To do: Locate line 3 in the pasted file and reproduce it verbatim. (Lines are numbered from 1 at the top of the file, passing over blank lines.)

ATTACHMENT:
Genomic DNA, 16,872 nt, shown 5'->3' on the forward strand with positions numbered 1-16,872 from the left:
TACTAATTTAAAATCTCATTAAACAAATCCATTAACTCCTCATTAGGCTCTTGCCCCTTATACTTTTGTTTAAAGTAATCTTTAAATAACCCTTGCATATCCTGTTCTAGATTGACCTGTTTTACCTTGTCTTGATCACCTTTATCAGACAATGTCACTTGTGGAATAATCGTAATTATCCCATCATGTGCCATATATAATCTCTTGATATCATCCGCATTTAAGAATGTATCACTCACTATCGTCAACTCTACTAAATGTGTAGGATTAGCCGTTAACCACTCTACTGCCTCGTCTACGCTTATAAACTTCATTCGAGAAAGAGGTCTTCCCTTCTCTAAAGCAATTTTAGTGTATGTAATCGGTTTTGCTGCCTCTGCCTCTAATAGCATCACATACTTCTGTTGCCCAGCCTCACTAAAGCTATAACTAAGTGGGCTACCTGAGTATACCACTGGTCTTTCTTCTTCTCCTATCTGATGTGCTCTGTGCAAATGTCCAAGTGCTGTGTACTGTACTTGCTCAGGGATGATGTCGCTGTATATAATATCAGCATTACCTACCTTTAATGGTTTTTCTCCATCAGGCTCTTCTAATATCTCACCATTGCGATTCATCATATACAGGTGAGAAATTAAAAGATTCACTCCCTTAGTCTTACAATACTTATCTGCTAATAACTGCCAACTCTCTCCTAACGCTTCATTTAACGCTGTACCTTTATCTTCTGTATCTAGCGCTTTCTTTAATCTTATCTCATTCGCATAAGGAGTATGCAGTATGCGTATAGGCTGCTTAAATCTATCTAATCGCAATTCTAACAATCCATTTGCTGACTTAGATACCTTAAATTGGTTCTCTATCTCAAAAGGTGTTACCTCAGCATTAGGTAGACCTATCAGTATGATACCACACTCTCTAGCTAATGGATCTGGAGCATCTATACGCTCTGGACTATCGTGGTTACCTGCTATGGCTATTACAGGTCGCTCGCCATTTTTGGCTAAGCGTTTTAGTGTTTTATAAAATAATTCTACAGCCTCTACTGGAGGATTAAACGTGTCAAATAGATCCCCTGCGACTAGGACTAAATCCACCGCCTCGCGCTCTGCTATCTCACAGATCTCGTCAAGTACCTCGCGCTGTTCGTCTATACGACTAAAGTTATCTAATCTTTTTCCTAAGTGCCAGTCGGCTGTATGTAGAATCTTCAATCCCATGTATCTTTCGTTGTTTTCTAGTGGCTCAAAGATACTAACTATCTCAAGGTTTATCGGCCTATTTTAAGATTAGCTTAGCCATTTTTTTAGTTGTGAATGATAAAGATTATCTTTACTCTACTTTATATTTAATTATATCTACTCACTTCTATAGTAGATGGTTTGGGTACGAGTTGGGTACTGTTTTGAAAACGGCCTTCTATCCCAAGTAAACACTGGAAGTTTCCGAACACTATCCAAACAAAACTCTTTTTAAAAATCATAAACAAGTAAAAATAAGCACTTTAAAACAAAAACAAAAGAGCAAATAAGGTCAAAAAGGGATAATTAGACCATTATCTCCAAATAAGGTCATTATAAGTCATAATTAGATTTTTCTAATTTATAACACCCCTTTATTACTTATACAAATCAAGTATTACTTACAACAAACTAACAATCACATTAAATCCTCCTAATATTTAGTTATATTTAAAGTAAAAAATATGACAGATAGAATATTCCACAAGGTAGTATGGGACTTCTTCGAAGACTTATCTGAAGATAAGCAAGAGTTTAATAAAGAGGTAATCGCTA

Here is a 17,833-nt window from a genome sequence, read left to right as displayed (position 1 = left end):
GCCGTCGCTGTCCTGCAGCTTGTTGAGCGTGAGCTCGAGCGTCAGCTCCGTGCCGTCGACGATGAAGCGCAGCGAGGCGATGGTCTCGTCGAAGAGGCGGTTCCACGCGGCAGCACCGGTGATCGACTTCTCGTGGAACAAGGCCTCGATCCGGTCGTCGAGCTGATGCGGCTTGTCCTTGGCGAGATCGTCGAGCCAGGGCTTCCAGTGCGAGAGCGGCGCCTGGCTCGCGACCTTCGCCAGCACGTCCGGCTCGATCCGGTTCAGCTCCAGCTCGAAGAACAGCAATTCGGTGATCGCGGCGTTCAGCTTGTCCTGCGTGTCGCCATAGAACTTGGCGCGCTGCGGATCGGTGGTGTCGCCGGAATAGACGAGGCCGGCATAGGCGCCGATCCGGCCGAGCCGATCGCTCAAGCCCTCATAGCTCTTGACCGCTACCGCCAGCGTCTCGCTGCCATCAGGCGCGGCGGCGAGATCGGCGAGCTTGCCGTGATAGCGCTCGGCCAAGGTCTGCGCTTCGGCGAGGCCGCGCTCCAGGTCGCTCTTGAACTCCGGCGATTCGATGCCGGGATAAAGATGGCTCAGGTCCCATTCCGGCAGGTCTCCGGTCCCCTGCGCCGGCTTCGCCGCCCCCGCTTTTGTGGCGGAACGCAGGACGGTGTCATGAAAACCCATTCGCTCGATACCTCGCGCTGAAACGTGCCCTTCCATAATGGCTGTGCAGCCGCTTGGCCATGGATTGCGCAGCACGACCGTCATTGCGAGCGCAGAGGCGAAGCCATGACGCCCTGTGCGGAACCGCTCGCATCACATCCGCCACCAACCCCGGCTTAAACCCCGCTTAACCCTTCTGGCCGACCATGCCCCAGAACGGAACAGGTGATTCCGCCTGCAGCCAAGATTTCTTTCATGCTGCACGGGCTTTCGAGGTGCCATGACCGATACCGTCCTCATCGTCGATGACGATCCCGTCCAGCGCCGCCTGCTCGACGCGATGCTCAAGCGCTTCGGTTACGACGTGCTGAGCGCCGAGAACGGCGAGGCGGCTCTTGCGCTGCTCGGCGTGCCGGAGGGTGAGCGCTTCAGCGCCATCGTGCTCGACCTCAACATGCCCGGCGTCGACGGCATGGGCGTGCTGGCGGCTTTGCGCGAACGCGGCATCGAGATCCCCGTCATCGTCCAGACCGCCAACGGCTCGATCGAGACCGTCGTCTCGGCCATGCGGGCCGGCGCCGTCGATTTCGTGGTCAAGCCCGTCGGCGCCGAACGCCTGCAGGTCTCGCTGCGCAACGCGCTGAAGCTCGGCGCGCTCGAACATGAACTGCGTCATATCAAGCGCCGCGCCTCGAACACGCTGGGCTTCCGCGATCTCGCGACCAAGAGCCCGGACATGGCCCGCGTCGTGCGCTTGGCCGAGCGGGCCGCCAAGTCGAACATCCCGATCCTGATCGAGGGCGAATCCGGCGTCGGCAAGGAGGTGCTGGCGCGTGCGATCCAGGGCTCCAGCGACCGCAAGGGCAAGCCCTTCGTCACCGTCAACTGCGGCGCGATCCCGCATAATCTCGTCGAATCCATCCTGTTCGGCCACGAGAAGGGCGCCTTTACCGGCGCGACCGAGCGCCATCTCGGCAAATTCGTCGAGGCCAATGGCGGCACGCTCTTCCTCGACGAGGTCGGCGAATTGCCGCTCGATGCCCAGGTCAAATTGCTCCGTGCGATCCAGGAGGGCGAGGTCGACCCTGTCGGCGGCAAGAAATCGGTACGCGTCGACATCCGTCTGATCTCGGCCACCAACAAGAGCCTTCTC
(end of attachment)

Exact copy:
Here is a 17,833-nt window from a genome sequence, read left to right as displayed (position 1 = left end):